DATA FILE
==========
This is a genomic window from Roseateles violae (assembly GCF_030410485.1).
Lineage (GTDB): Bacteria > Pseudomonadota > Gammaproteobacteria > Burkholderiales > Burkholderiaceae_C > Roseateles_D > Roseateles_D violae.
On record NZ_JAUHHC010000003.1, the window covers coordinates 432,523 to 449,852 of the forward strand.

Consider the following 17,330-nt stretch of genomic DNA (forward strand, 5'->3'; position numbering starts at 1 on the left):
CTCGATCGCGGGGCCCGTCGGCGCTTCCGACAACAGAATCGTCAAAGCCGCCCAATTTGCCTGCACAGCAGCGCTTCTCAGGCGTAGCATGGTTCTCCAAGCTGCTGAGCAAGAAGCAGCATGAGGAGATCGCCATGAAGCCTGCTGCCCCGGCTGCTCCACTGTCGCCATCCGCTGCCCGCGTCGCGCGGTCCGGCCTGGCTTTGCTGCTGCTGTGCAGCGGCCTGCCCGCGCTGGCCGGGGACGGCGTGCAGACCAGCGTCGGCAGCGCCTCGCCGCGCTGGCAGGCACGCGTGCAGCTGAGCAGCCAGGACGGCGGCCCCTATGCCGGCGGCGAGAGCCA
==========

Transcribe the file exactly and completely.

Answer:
This is a genomic window from Roseateles violae (assembly GCF_030410485.1).
Lineage (GTDB): Bacteria > Pseudomonadota > Gammaproteobacteria > Burkholderiales > Burkholderiaceae_C > Roseateles_D > Roseateles_D violae.
On record NZ_JAUHHC010000003.1, the window covers coordinates 432,523 to 449,852 of the forward strand.

Consider the following 17,330-nt stretch of genomic DNA (forward strand, 5'->3'; position numbering starts at 1 on the left):
CTCGATCGCGGGGCCCGTCGGCGCTTCCGACAACAGAATCGTCAAAGCCGCCCAATTTGCCTGCACAGCAGCGCTTCTCAGGCGTAGCATGGTTCTCCAAGCTGCTGAGCAAGAAGCAGCATGAGGAGATCGCCATGAAGCCTGCTGCCCCGGCTGCTCCACTGTCGCCATCCGCTGCCCGCGTCGCGCGGTCCGGCCTGGCTTTGCTGCTGCTGTGCAGCGGCCTGCCCGCGCTGGCCGGGGACGGCGTGCAGACCAGCGTCGGCAGCGCCTCGCCGCGCTGGCAGGCACGCGTGCAGCTGAGCAGCCAGGACGGCGGCCCCTATGCCGGCGGCGAGAGCCA